We've seen how countries' different policy reactions to COVID-19 impacted their salon activity, with the United Kingdom experiencing a notable activity drop during mandated closures, whereas activity in South Korea remained virtually unchanged as salons remained open.
Now, we see evidence that the impact of countries' divergent COVID-19 approaches extends online into social media spending via paid partnerships.
South Korea: Social Sponsorship Boom
In South Korea throughout 2019, approximately 4.5% of posts from beauty-lovers were sponsored. This has now risen to more than 5.5% through 2020, with an approximate gain of 0.5 percentage points May 2020 over May 2019.
Caption Excerpt, Approximate Translation: "These days I'm looking for a cream that doesn't come off while wearing a mask. I found Just Fit Once Rosy Tone Up Cream... #ad"
UK: Social Sponsorship Regression
Prior to the first reported cases of COVID-19 in the UK, social sponsorship was on a steady climb, with sponsored posts from beauty-lovers throughout 2019 at an average of 2.6%, up from approximately 1.6% of posts throughout 2018. Now, social spending is nearly back down to 2018 levels, with an average of 2.0% of posts sponsored throughout 2020, with an approximate loss of 0.6 percentage points year over year as of May 2020.
Caption Excerpt: "SMASHING IT | 🌱🥑 Following up from yesterday’s stories about the difficulty of not getting paid in this job, I still wanted to spread positivity 🙌🏻 (but thank you all for all of the messages of support!!)"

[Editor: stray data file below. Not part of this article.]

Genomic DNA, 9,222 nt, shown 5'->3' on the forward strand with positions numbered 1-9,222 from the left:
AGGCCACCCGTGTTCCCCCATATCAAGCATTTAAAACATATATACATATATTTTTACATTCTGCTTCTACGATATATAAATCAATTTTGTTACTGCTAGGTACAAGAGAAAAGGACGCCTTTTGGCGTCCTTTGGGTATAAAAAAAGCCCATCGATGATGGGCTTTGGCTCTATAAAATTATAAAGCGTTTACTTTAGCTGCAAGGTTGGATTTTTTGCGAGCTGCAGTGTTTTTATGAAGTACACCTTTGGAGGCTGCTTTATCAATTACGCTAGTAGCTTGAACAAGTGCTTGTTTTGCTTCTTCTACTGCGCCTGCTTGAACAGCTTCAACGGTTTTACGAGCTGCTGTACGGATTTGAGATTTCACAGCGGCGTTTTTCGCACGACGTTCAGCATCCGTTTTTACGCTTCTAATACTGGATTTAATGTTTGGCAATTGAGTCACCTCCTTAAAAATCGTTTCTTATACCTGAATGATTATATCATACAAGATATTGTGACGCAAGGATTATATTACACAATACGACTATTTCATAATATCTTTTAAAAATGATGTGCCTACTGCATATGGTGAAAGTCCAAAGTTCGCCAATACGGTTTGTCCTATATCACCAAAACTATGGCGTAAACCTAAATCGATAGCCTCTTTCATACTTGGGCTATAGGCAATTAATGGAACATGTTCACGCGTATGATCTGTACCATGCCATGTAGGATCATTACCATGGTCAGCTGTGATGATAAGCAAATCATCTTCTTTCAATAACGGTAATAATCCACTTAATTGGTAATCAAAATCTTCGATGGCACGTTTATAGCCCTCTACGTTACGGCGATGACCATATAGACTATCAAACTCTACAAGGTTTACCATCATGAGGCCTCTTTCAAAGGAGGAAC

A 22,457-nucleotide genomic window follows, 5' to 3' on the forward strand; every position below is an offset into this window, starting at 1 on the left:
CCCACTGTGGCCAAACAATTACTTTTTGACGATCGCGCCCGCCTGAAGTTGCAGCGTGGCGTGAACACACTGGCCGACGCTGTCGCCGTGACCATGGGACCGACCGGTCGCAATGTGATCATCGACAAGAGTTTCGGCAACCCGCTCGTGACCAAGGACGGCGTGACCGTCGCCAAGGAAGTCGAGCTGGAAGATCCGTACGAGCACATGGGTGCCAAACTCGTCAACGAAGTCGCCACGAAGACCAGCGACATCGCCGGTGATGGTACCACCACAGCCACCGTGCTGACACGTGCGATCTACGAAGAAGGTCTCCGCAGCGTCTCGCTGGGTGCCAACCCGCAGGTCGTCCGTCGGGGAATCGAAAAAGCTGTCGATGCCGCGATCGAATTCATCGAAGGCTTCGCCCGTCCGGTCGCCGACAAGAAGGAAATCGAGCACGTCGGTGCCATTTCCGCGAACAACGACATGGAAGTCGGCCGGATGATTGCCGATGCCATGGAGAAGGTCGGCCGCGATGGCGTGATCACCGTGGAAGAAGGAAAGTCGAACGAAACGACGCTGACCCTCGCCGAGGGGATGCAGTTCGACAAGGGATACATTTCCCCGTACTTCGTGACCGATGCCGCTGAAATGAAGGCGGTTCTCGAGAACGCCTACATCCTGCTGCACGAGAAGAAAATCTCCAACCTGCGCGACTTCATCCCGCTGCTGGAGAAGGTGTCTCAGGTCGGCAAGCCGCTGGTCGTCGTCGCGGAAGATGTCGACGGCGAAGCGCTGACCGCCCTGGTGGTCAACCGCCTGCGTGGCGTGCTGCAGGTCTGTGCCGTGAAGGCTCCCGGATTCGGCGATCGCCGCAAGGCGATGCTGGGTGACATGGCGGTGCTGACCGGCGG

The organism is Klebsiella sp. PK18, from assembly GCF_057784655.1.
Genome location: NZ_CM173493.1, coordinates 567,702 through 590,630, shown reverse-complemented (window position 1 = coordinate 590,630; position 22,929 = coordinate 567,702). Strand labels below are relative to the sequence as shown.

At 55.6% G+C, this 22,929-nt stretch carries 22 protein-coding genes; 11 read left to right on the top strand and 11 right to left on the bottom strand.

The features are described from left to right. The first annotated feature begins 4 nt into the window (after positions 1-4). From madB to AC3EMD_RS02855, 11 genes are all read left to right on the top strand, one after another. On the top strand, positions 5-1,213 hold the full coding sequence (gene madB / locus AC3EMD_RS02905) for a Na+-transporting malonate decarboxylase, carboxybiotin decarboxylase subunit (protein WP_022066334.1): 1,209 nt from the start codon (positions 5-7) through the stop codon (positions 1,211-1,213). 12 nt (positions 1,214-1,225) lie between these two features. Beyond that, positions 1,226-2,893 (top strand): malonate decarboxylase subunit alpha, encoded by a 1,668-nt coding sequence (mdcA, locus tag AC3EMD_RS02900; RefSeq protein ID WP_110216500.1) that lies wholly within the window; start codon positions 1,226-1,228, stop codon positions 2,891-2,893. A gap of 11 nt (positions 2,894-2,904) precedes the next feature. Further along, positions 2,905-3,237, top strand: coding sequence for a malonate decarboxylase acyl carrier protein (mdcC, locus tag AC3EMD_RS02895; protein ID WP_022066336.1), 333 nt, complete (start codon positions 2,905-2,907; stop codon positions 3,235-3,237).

USA: Social Sponsorship Recession
It's hard to attribute the fall in social sponsorships in the USA to COVID-19 alone, as throughout 2019, rates of sponsorship were periodically lower than they had been 2018. But 2020 has seen a consistent and precipitous drop in sponsorship rates, from an average of 1.1% of posts from beauty-lovers sponsored throughout 2019, down to an average of 0.7% in 2020 and falling, with an approximate loss of 0.4 percentage points year over year as of May 2020.
Caption Excerpt: "The worry isn’t so much the virus. While that is a scary thing in itself, being freelance during all this adds to the fear. When will I work again, when will I make income."
The Horizon for Social Media Spending
As with any economic indicator, social sponsorship activity alone is not enough to make widespread conclusions about the future of influencer marketing. Particularly in beauty, where demand is up in some categories and down in others, long-term prospects may be just as dependent on influencer agility and adaptability as sponsor budgets.
In the short term, however, the sponsor spending that generated a livelihood for many in the UK and USA in 2019 will leave a void in 2020.